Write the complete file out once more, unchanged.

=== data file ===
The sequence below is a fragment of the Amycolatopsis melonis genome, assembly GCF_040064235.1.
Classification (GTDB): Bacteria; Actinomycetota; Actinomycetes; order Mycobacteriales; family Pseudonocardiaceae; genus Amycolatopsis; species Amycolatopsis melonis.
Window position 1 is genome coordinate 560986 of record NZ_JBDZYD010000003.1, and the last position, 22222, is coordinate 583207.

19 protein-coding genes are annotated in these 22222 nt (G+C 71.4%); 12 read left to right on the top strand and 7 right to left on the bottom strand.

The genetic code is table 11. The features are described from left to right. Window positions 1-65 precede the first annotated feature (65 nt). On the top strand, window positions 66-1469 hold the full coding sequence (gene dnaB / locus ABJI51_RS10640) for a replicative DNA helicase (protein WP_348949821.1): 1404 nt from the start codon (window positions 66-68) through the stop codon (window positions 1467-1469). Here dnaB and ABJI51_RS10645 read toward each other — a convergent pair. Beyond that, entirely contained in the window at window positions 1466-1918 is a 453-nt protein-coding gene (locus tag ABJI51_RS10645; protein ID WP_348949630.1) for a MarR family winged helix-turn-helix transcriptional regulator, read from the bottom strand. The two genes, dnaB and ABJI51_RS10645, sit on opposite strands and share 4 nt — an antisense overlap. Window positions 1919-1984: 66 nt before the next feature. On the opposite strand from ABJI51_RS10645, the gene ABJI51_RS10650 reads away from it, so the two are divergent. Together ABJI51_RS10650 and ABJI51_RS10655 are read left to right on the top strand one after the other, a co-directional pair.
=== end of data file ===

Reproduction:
The sequence below is a fragment of the Amycolatopsis melonis genome, assembly GCF_040064235.1.
Classification (GTDB): Bacteria; Actinomycetota; Actinomycetes; order Mycobacteriales; family Pseudonocardiaceae; genus Amycolatopsis; species Amycolatopsis melonis.
Window position 1 is genome coordinate 560986 of record NZ_JBDZYD010000003.1, and the last position, 22222, is coordinate 583207.

19 protein-coding genes are annotated in these 22222 nt (G+C 71.4%); 12 read left to right on the top strand and 7 right to left on the bottom strand.

The genetic code is table 11. The features are described from left to right. Window positions 1-65 precede the first annotated feature (65 nt). On the top strand, window positions 66-1469 hold the full coding sequence (gene dnaB / locus ABJI51_RS10640) for a replicative DNA helicase (protein WP_348949821.1): 1404 nt from the start codon (window positions 66-68) through the stop codon (window positions 1467-1469). Here dnaB and ABJI51_RS10645 read toward each other — a convergent pair. Beyond that, entirely contained in the window at window positions 1466-1918 is a 453-nt protein-coding gene (locus tag ABJI51_RS10645; protein ID WP_348949630.1) for a MarR family winged helix-turn-helix transcriptional regulator, read from the bottom strand. The two genes, dnaB and ABJI51_RS10645, sit on opposite strands and share 4 nt — an antisense overlap. Window positions 1919-1984: 66 nt before the next feature. On the opposite strand from ABJI51_RS10645, the gene ABJI51_RS10650 reads away from it, so the two are divergent. Together ABJI51_RS10650 and ABJI51_RS10655 are read left to right on the top strand one after the other, a co-directional pair.